New York’s DEA Chief Tells Mayor de Blasio Marijuana Arrests Will Continue
The mayor recently ordered NYPD to stop arresting people for smoking weed, but the DEA doesn’t report to him.
NEW YORK, NY – NOVEMBER 21: New York Mayor Bill de Blasio joins other Democratic officials, labor members and activists in front of Trump Tower to protest against the proposed Republican tax overhauls on November 21, 2017 in New York City. De Blasio stated that the controversial tax plan in Congress would hit New York City seniors the poor and the middle class the hardest. (Photo by Spencer Platt/Getty Images)
Speaking to John Catsimatidis of AM 970 radio on Sunday (June 10), DEA Special Agent in Charge of New York, James Hunt, criticized Mayor Bill de Blasio’s recent order to NYPD to stop arresting people caught smoking marijuana in public.
Appearing on the show to discuss the opioid crisis, Hunt was asked about the recent orders from de Blasio to which he responded: “It’s still against the law federally.” He said that while the NYPD may be loosening its grip on cannabis arrests, the DEA “will not stop enforcing, because Congress makes these laws.”
In May, Manhattan District Attorney Cyrus Vance Jr. announced that his office will no longer pursue cases for minor cannabis-related offenses. The policy, which has prompted DAs in other New York boroughs to consider doing the same, will begin on August 1st.
In the following days, Mayor de Blasio ordered the NYPD to conduct a 30-day review of the department’s drug enforcement policies, later telling police chiefs to alter their practices when it comes to public smoking. According to a report from CNN, the mayor ordered the NYPD to issue court summons rather than arresting those caught smoking weed in public.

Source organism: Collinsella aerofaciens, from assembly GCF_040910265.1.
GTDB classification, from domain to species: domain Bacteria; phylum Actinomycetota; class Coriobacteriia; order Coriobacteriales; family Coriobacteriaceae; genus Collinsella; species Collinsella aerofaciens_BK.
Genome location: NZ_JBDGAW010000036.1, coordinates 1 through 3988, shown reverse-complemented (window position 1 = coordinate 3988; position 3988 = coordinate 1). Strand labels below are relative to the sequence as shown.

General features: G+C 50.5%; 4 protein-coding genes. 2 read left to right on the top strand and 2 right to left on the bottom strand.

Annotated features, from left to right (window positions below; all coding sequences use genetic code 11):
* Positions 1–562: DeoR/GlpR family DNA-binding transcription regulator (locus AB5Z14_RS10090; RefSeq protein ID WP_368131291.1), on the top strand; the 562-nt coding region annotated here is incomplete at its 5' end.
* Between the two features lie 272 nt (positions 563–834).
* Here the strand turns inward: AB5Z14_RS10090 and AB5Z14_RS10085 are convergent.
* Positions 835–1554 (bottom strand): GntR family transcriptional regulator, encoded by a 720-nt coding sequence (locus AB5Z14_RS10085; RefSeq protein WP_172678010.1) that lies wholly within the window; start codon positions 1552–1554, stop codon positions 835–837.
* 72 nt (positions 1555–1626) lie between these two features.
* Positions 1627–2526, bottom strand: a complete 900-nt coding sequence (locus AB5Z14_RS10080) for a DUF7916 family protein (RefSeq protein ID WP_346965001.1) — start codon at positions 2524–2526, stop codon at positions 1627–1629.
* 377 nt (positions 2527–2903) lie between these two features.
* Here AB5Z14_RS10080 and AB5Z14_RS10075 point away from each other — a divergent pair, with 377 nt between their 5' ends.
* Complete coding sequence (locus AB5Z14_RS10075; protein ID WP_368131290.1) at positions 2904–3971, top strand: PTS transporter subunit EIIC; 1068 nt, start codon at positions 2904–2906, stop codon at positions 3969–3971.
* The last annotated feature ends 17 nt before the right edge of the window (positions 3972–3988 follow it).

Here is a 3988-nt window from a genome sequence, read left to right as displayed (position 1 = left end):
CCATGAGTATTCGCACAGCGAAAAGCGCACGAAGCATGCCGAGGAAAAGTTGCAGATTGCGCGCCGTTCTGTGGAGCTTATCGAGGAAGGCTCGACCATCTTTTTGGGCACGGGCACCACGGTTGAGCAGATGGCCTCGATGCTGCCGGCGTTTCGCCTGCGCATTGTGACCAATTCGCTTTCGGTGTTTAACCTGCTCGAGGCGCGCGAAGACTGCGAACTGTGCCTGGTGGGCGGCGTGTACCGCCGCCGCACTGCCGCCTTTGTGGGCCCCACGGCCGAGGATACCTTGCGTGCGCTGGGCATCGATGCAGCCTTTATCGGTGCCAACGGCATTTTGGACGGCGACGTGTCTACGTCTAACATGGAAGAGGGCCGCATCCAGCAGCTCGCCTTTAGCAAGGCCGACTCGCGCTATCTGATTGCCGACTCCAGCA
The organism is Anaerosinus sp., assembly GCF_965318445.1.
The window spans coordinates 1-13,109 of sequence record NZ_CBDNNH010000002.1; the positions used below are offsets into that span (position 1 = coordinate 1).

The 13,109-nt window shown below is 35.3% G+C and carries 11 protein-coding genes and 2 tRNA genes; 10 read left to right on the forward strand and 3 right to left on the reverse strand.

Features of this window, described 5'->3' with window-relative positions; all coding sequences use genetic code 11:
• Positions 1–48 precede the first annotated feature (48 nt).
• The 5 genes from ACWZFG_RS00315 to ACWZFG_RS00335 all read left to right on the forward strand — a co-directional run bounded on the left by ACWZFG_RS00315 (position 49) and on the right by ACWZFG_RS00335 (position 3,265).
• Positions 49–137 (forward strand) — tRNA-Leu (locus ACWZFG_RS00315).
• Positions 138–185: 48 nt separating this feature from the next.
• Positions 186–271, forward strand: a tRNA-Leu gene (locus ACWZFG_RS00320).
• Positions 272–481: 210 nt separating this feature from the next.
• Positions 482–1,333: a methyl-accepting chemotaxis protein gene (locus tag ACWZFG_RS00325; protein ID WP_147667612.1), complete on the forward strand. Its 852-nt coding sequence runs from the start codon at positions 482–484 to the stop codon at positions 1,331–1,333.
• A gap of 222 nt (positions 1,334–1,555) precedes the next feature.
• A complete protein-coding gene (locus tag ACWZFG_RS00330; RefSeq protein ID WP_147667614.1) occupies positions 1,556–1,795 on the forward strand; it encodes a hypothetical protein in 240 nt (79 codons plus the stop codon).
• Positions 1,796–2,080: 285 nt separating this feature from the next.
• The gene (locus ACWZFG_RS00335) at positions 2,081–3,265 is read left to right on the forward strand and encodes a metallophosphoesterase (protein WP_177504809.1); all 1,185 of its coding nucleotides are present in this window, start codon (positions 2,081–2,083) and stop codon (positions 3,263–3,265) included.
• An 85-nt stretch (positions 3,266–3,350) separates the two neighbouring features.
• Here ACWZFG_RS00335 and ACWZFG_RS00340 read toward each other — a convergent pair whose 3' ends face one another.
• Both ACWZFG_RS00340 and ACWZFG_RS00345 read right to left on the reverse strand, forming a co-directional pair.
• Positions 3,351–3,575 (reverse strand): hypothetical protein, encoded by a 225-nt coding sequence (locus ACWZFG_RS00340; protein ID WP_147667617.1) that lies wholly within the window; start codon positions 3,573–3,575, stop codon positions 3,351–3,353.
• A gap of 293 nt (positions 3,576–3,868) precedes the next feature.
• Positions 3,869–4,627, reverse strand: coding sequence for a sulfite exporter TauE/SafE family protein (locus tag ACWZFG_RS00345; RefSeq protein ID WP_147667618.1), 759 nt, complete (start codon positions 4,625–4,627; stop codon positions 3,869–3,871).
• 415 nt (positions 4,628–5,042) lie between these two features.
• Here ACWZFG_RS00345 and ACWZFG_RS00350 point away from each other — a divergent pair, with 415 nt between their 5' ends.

When asked by CNN whether the NYPD will follow through with Mayor de Blasio’s request, Deputy Commissioner of Public Information Phil Walzak said that the order is “certainly part of [the 30-day] review.”
While arrests continue, low-level possession of marijuana was decriminalized as far back as 1977 when the punishment for possession of up to 25 grams was reduced to a fine of $100. Despite the change, public consumption of cannabis remained an arrestable offense and has recently been at the center of a controversy in which The New York Times found that the NYPD arrests people of color for smoking marijuana at a far higher rate than their white counterparts despite similar rates of use.
Shortly after he was elected, de Blasio issued a similar order to the NYPD calling for a summons to be issued to those caught possessing under 25 grams. That order reduced the number of arrests by around 8,500 though arrest rates still remained well above previous years.